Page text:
triggers an information reporting requirement. This rule is emphasizing 
that value is to be added by the contractor to the subcontracted 
effort.
    Issue 7: One respondent recommended that ``a distinction be made 
with regard to G&A applied to contracts versus applied profit. This 
will serve to protect the contractor's recovery of allowable G&A if 
incurred in accordance with CAS and the contractor's disclosed 
practices, while focusing the Government's attention to the negotiated 
item of profit.''

[[Page 77743]]

    Response: The Councils do not concur with the respondent's 
recommendation. The Councils disagree that a distinction should be made 
with regard to G&A applied to contracts versus applied profit because 
the statutes prohibit application of overhead to excessive pass-through 
charges, as well as profit.
    Issue 8: One respondent recommended that the rule should use the 
threshold in FAR 15.403-4 to ensure a consistent minimum threshold 
among all executive agencies in lieu of multiple thresholds currently 
in the rule. The respondent believed that if the Councils utilize the 
threshold in FAR 15.404-4, the rule ``will exclude a significant number 
of subcontracts from this burdensome requirement but still cover the 
vast majority of the total value of subcontracts.''
    Response: The Councils do not concur with the respondent's 
recommendation. By statute, civilian agencies are required to establish 
the threshold at the simplified acquisition threshold, while DoD 
established its threshold at the threshold for obtaining cost or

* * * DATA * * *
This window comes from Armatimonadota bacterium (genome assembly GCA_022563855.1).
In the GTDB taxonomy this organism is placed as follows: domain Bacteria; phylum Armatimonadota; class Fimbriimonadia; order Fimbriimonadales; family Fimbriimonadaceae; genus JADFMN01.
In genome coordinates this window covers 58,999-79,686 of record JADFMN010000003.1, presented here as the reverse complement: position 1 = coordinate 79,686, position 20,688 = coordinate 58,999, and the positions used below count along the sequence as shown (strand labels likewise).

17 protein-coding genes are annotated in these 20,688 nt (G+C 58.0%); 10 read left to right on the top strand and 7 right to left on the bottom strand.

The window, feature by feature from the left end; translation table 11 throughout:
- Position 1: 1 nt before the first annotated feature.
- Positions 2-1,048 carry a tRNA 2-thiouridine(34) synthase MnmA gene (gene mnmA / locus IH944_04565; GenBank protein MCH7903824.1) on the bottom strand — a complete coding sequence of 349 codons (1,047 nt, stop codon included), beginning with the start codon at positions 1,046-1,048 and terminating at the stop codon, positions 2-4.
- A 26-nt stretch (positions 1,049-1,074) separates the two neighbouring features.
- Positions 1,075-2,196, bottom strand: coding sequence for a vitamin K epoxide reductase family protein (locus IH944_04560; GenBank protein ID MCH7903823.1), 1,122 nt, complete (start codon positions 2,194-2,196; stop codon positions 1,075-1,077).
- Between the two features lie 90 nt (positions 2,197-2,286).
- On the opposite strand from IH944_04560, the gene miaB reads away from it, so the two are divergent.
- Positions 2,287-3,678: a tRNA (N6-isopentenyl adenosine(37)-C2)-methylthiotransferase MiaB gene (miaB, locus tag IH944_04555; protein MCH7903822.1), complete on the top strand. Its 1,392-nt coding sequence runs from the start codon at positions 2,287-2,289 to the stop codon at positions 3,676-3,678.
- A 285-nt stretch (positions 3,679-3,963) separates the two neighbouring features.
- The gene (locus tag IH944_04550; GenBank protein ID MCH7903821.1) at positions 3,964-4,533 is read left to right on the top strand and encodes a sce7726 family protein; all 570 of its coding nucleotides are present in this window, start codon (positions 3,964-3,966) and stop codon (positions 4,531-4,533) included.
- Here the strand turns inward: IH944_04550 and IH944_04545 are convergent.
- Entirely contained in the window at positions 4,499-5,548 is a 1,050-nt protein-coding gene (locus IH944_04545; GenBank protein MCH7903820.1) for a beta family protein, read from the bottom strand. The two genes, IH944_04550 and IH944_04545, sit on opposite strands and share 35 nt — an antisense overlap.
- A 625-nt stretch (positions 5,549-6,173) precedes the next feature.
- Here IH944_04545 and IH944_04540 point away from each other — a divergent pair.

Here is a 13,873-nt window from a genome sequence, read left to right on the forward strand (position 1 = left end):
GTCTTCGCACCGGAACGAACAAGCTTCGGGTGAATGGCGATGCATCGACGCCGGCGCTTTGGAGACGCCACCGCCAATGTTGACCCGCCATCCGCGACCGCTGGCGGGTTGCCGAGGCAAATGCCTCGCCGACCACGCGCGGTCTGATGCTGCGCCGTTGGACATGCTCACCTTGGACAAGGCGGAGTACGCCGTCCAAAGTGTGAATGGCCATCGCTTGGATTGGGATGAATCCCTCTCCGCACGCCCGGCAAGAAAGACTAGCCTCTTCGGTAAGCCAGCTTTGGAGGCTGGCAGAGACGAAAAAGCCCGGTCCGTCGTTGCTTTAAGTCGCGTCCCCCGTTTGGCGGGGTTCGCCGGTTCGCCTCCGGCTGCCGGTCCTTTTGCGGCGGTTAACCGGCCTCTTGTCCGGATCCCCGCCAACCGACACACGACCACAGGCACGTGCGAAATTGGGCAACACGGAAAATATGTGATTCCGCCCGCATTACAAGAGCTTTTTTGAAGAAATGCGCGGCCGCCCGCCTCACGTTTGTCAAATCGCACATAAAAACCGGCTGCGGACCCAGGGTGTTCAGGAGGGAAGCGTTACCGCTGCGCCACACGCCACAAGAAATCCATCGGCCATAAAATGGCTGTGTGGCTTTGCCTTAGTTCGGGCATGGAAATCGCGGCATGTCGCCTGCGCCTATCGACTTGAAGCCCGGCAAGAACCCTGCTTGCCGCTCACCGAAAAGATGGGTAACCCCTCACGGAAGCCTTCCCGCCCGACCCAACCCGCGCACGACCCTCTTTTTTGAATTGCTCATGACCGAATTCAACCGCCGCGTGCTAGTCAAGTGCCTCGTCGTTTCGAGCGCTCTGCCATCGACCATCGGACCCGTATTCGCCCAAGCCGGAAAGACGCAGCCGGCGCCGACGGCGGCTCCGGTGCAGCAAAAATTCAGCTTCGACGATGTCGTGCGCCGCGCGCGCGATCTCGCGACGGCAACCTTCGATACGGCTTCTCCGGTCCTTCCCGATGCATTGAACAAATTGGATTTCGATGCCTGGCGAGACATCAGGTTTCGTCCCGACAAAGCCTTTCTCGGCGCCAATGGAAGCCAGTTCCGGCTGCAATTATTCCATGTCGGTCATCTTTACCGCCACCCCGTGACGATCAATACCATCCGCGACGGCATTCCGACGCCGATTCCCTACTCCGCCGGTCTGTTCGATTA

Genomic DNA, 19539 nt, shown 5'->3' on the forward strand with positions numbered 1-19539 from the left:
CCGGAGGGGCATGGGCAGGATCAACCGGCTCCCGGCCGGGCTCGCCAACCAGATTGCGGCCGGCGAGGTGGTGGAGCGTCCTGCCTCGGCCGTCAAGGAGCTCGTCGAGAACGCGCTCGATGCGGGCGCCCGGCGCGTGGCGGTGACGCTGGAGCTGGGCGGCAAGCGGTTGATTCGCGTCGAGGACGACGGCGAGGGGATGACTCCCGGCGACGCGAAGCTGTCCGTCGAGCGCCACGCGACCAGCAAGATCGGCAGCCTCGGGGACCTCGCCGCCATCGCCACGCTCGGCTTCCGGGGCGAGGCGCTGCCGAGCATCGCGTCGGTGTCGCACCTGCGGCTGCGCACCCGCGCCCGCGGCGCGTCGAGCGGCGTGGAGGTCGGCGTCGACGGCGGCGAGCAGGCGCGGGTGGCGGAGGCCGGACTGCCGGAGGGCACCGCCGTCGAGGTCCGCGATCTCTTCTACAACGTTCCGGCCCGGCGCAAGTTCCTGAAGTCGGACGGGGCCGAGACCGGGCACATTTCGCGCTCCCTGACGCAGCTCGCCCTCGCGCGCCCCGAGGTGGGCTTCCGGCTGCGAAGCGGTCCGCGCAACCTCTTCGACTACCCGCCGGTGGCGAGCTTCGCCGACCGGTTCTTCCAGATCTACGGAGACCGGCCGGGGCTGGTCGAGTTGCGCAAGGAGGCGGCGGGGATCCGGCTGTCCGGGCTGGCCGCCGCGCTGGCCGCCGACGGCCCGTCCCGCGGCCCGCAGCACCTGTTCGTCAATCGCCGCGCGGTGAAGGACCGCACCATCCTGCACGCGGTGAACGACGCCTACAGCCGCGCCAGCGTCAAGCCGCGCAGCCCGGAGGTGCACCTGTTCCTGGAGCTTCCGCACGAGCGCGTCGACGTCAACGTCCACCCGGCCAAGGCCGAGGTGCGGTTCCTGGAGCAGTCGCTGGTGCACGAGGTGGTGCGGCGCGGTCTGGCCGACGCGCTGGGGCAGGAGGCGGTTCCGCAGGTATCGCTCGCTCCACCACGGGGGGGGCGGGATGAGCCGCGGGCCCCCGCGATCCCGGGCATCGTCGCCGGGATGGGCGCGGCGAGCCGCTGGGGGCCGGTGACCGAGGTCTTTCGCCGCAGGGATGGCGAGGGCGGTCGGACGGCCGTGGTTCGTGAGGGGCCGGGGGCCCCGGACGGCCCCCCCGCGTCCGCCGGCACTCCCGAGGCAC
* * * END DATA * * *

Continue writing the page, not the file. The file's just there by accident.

pricing data in FAR 15.403-4.
    Issue 9: One respondent recommended that the provision and clause 
be amended to include definitions of ``total cost of the work'' and 
``total cost of work''. As such, the respondent recommended that ``FAR 
52.215-22 be amended to provide that, for purposes of determining 
whether the 70 percent subcontracting threshold is reached, the `total 
cost of the work' to be performed by the prime contractor or a higher-
tier subcontractor shall include the prime contractor's or higher-tier 
subcontractor's direct and indirect costs of the work, excluding 
applicable profit or fee, to be performed under the contract or higher-
tier subcontractor, as the case may be, and the `total cost of the 
work' to be performed by each subcontractor to the prime contractor or 
to a higher-tier subcontractor shall include its direct and indirect 
costs, including applicable profit or fee, of the work to be performed 
under its subcontract.'' Also, the respondent recommended that ``FAR 
52.215-23 be amended to provide that, for purposes of determining 
whether a prime contractor, or higher-tier subcontractor, changes the 
amount of subcontractor effort after award such that it exceeds 70 
percent of the total cost of work to be performed under the contractor 
or higher-tier subcontractor, the `total cost of the work' to be 
performed by the prime contractor or higher-tier subcontractor under 
the contract or higher-tier subcontractor shall include the 
contractor's or higher-tier subcontractor's direct and indirect costs 
of the work, excluding applicable profit or fee, to be performed under 
the contract or higher-tier subcontractor, as the case may be, and the 
`total cost of the work' to be performed by each subcontractor to the 
prime contractor or to a higher-tier subcontractor shall include its 
direct and indirect costs, including applicable profit or fee, of the 
work to be performed under its subcontract.''
    Response: The Councils do not concur with the respondent's 
recommendation. The Councils believe that the respondent's recommended 
definitions are not necessary, as they are universally understood 
within the acquisition community.
    Issue 10: Two respondents believed that the determination of value-
added work be performed before contract award and not during contract 
performance. One respondent recommended that ``the rule be placed in 
FAR Part 15 (for example, in 15.404-1, Proposal Analysis) rather than 
in a clause to affirm and emphasize the basic contract formation policy 
that contracts should not be entered into where the contracting officer 
determines after a thorough proposal analysis that an offeror adds no 
or negligible value to the proposed acquisition.'' The respondent